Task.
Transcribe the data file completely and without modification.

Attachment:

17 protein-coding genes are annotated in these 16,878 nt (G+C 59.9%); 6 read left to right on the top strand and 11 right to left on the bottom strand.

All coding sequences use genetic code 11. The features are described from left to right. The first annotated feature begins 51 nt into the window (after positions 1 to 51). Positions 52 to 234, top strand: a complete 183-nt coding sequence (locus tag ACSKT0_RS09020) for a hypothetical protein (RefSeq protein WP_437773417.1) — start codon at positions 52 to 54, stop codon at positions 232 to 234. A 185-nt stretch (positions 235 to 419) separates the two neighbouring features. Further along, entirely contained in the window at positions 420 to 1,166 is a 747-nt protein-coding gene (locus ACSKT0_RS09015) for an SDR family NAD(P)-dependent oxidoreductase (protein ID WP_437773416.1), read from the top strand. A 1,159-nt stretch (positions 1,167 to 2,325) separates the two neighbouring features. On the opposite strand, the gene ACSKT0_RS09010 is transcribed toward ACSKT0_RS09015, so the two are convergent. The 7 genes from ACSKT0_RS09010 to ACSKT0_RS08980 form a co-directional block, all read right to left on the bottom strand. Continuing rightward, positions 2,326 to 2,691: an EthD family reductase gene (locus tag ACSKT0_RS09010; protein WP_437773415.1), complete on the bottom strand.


17 protein-coding genes are annotated in these 16,878 nt (G+C 59.9%); 6 read left to right on the top strand and 11 right to left on the bottom strand.

All coding sequences use genetic code 11. The features are described from left to right. The first annotated feature begins 51 nt into the window (after positions 1 to 51). Positions 52 to 234, top strand: a complete 183-nt coding sequence (locus tag ACSKT0_RS09020) for a hypothetical protein (RefSeq protein WP_437773417.1) — start codon at positions 52 to 54, stop codon at positions 232 to 234. A 185-nt stretch (positions 235 to 419) separates the two neighbouring features. Further along, entirely contained in the window at positions 420 to 1,166 is a 747-nt protein-coding gene (locus ACSKT0_RS09015) for an SDR family NAD(P)-dependent oxidoreductase (protein ID WP_437773416.1), read from the top strand. A 1,159-nt stretch (positions 1,167 to 2,325) separates the two neighbouring features. On the opposite strand, the gene ACSKT0_RS09010 is transcribed toward ACSKT0_RS09015, so the two are convergent. The 7 genes from ACSKT0_RS09010 to ACSKT0_RS08980 form a co-directional block, all read right to left on the bottom strand. Continuing rightward, positions 2,326 to 2,691: an EthD family reductase gene (locus tag ACSKT0_RS09010; protein WP_437773415.1), complete on the bottom strand.